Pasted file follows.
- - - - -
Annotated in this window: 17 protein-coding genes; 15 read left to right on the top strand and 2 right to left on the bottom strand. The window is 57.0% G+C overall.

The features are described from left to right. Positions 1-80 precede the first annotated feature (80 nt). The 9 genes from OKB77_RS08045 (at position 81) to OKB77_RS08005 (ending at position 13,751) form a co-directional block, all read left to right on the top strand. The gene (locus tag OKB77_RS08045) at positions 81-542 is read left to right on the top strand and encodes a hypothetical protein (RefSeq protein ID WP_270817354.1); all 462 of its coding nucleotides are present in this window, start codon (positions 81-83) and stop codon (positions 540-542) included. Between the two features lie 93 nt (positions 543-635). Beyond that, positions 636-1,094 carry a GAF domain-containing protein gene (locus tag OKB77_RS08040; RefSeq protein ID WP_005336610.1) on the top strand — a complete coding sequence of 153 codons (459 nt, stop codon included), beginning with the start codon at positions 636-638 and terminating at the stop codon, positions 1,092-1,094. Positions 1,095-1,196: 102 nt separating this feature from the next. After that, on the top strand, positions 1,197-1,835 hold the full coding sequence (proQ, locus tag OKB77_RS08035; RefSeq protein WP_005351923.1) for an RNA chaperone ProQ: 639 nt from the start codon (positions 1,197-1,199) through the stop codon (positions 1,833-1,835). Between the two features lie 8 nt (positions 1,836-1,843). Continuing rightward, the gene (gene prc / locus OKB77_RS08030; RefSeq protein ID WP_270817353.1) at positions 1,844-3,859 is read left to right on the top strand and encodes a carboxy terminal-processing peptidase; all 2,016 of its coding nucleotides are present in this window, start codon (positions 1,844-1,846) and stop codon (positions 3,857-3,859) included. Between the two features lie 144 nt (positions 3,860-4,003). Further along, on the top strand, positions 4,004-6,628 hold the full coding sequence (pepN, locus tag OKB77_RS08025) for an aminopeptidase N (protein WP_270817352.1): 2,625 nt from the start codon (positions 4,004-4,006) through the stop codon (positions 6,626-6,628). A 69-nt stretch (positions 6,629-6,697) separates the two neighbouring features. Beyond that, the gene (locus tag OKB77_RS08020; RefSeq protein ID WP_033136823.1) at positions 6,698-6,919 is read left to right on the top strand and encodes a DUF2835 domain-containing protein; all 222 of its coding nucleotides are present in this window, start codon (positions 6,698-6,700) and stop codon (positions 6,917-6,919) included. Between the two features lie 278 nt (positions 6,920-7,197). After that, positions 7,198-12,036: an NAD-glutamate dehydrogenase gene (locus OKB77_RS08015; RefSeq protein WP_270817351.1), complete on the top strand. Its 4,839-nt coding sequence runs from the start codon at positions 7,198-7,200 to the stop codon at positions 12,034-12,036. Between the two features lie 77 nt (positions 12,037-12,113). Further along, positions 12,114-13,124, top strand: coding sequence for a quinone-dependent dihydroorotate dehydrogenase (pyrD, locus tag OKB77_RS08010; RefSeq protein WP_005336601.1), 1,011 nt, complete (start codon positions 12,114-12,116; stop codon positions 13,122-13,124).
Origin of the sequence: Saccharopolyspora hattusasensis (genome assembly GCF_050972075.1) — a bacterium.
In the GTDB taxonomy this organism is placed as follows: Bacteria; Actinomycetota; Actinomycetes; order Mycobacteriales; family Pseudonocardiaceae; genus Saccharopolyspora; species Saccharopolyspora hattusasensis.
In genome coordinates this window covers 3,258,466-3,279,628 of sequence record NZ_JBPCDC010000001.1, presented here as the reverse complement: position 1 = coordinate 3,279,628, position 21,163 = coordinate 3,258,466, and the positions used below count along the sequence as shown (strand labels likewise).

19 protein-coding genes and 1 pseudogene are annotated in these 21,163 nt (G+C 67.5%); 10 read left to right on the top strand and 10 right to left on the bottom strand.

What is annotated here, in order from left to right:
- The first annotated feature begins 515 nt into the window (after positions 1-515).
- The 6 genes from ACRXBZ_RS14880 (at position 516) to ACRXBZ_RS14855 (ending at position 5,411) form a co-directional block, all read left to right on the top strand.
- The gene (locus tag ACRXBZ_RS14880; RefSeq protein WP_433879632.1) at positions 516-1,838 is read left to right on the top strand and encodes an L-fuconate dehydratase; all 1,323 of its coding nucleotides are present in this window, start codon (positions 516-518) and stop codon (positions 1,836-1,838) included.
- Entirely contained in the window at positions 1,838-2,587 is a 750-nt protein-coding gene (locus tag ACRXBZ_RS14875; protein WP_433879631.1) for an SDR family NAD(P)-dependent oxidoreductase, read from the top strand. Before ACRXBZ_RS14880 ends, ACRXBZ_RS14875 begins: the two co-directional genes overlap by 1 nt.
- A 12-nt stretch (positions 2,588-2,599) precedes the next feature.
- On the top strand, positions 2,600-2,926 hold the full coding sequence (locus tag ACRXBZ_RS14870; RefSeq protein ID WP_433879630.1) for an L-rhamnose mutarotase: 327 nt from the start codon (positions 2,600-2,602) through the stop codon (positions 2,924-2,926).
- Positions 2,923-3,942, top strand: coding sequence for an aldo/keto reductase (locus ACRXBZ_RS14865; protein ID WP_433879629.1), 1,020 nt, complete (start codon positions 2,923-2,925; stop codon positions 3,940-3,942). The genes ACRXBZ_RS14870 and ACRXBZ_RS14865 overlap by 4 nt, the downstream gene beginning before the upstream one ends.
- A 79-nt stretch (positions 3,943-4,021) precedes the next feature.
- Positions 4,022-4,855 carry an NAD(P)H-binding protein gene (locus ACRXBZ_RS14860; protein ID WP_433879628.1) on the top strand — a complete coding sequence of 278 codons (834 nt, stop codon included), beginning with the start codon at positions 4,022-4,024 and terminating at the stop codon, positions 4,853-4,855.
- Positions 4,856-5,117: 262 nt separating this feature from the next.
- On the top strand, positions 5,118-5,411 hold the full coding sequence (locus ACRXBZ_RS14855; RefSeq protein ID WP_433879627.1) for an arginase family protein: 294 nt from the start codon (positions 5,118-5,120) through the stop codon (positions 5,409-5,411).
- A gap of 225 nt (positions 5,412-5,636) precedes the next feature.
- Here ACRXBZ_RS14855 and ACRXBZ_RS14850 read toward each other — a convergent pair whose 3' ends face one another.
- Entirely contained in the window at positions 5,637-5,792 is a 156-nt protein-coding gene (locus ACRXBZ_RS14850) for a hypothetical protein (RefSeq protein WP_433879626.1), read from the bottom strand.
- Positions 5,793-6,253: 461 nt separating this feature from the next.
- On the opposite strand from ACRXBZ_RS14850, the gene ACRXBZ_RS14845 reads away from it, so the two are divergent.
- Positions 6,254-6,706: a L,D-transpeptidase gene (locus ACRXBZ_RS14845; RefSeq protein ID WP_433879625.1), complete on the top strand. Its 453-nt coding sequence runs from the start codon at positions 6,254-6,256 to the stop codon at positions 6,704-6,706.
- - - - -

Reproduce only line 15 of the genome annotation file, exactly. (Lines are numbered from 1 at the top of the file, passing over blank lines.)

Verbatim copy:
- A 79-nt stretch (positions 3,943-4,021) precedes the next feature.